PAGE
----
- Thanks, Vini, it's always interesting to hear someone elae's
No, my limoncello wasn't bitter, it had something of a powerful
and 'bitey' taste to it, very similar to a citrus-based cleaning
But I think it is nearly right after diluting and adjusting the
alcohol (the ethanol and the glycerine); and the sugar and the
flavouring (the bit of lemon essence ).
I'll be looking at your recipe when I make my next attempt.
--- In Distillers@yahoogroups.com, "Vini" <wineifera@...> wrote:
> I have also made limoncello several times and have always had to
> dillute it quite a bit in order to get the right bance of flavour
> alcohol and sugar. This is how I do it:
> I peel about 20-30 lemons and avoid all of the white bitter albedo
> (new word for me). Then I pour 96% pure alcohol on it until it
> the peels (about 1 litre) and let it macerate for a week or so. If
> use weaker alcohol mix the maceration time increases conciderably.
> After this I dilute the licour with water, alcohol and inverted
> until it tastes good. The result is more intense, cleaner tasting
> much better than the commercial ones I've bought. I usually get
> 5 litre out of this.
> Could it be that you use too few lemons to get the right
> cencentration? The bitterness could come from any white albedo
> If you distill the macerate you will get a consentrate of course but
> much of the taste will be lost in this process and your result would
> be a very tasty lemon cointreau, but not a limoncello.
> --- In Distillers@yahoogroups.com, "gff_stwrt" <gff_stwrt@> wrote:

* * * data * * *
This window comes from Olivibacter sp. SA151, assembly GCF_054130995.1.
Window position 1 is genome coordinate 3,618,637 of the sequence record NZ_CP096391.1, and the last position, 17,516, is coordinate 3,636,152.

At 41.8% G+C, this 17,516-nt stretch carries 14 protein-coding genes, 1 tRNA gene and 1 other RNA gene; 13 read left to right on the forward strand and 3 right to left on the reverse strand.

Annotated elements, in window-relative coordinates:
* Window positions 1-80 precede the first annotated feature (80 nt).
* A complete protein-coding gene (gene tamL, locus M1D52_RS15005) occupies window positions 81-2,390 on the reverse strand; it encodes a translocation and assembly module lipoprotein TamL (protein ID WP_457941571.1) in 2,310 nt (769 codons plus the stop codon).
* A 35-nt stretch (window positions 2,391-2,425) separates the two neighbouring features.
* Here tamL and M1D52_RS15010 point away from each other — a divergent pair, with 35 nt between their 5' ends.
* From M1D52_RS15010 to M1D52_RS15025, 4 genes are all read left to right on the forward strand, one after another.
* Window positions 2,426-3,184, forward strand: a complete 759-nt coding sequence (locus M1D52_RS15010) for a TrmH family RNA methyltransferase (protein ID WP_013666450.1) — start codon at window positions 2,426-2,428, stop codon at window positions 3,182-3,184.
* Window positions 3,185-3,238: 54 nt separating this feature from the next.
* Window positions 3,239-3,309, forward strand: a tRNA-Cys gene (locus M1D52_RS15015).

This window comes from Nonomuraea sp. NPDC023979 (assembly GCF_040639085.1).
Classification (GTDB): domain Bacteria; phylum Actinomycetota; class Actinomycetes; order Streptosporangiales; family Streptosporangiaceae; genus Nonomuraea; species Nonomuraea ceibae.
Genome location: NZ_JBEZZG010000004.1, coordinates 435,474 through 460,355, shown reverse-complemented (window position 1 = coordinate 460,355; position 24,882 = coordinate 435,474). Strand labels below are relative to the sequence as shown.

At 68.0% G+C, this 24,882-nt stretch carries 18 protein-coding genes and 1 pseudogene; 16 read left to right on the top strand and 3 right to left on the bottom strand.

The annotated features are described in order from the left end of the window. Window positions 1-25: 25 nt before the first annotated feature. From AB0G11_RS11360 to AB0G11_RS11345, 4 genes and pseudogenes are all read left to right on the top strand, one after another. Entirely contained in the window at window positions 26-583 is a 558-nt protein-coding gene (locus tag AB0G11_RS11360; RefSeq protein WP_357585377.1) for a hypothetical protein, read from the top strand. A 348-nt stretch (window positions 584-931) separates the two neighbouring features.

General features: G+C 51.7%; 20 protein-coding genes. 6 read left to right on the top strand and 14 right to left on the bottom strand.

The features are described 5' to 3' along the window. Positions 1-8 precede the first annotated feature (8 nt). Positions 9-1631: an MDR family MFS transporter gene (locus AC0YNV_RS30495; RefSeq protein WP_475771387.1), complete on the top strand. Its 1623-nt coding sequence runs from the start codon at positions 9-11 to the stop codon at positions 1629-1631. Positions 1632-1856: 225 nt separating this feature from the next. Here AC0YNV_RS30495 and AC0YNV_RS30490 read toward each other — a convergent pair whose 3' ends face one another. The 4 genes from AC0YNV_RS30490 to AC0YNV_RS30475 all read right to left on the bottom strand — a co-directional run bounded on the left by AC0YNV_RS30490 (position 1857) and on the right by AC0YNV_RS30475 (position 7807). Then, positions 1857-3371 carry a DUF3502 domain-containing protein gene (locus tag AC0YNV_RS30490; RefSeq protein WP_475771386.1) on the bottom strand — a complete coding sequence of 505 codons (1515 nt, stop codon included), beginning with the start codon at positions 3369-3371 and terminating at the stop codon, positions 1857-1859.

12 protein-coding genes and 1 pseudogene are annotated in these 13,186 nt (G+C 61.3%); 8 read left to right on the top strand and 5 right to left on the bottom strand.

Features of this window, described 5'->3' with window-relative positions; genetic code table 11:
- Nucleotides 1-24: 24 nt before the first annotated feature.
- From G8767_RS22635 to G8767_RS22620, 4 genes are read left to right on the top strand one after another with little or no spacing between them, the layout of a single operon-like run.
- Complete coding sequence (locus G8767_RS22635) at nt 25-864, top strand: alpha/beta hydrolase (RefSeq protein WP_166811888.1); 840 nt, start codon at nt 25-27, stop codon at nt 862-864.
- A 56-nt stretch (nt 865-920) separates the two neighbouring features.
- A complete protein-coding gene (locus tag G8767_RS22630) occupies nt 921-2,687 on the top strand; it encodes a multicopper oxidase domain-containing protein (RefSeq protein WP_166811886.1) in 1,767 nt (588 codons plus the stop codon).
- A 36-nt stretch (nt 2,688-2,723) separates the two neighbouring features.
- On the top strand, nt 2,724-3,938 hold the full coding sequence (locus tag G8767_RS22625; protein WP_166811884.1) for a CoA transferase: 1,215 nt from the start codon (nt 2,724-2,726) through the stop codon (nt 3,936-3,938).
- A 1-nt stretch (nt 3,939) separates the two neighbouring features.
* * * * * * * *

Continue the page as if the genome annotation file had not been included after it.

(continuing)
> > Hi, folks,
> > I have seen suggestions that lemons used for limoncello are best
> > they are slightly immature (slightly greenish colour.)
> > From my recent experience I think that would be right.
> > The lemons I used (the only ones available) were thoroughly ripe,
> > peels were bright yellow.
> > The limoncello had a harsh, sharp taste which I believe came from
> > I would call 'lemon oil'.
> > For the technically minded, I have seen citrus-peel-based
> > fluids described as containing 'limonene' (I think, from memory)
> > is probably the same thing. It smells about the same.
> > It seems to me that this 'lemon oil' would develop as the fruit
> > fully ripe and mature and that there wouldn't be much in slightly
> > immature lemons.
> > It is also quite possible that I left the lemon zest too long in
> > alcohol, and that that increased the unpleasant 'bite' in the
> > especially in the taste of the limoncello.
> > I have been fooling with this stuff and have made a practice
> > lot better, breaking the strength down (in terms of flavour) by
> > water; and adding alcohol and extra syrup to keep the alcohol and
> > sweetness balance right.
> > And when this 'bite' is reduced, the lemon zest flavour also has
> > somewhat.
> > So I have added a little lemon juice (in the first trial I added
> > higher amount which tasted really nice at first but left an
> > acid taste in the mouth for hours afterward), and some glycerine
> > little, good quality lemon essence.
> > Probably sacrilege but I don't care as long as I can save the 35
> > of limoncello and have something that tastes nice. I still have
> > experiment a bit but the result so far is encouraging. Fairly
> > not there yet.
> > Next year I will see if my wife and her neighbour can strip the
> > neighbour's lemon tree (they freeze the juice to use later and I
> > the peels) while the lemons are slightly immature; the juice
> > still be fine and the limoncello delicious!
> > Regards,
> > The Baker
The common response is, "Yes please, I will have another."
--- In Distillers@yahoogroups.com, Robert Hubble <zymurgybob@...>
> Thanks for that info, Mal.
> Now I *know* I have to try it. Have your friends tasted it?
> And what did they think of it?
> Zymurgy Bob, a simple potstiller